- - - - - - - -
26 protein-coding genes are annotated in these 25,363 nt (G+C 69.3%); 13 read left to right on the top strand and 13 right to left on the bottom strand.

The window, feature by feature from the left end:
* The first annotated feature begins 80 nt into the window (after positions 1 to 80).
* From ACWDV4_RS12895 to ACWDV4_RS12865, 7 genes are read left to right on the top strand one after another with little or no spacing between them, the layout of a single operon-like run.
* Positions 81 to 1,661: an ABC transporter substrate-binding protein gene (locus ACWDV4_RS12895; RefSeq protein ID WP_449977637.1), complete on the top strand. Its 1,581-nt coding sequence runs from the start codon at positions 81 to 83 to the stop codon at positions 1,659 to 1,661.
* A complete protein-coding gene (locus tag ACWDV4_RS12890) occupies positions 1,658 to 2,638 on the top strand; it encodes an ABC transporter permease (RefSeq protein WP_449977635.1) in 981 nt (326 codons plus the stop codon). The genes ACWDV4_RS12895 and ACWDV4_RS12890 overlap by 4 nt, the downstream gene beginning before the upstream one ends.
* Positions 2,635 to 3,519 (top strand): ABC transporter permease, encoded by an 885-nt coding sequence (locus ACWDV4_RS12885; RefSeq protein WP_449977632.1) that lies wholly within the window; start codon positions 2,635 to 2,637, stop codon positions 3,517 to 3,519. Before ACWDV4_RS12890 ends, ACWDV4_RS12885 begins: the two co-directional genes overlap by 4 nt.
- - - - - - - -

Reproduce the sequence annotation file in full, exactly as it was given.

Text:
26 protein-coding genes are annotated in these 25,363 nt (G+C 69.3%); 13 read left to right on the top strand and 13 right to left on the bottom strand.

The window, feature by feature from the left end:
* The first annotated feature begins 80 nt into the window (after positions 1 to 80).
* From ACWDV4_RS12895 to ACWDV4_RS12865, 7 genes are read left to right on the top strand one after another with little or no spacing between them, the layout of a single operon-like run.
* Positions 81 to 1,661: an ABC transporter substrate-binding protein gene (locus ACWDV4_RS12895; RefSeq protein ID WP_449977637.1), complete on the top strand. Its 1,581-nt coding sequence runs from the start codon at positions 81 to 83 to the stop codon at positions 1,659 to 1,661.
* A complete protein-coding gene (locus tag ACWDV4_RS12890) occupies positions 1,658 to 2,638 on the top strand; it encodes an ABC transporter permease (RefSeq protein WP_449977635.1) in 981 nt (326 codons plus the stop codon). The genes ACWDV4_RS12895 and ACWDV4_RS12890 overlap by 4 nt, the downstream gene beginning before the upstream one ends.
* Positions 2,635 to 3,519 (top strand): ABC transporter permease, encoded by an 885-nt coding sequence (locus ACWDV4_RS12885; RefSeq protein WP_449977632.1) that lies wholly within the window; start codon positions 2,635 to 2,637, stop codon positions 3,517 to 3,519. Before ACWDV4_RS12890 ends, ACWDV4_RS12885 begins: the two co-directional genes overlap by 4 nt.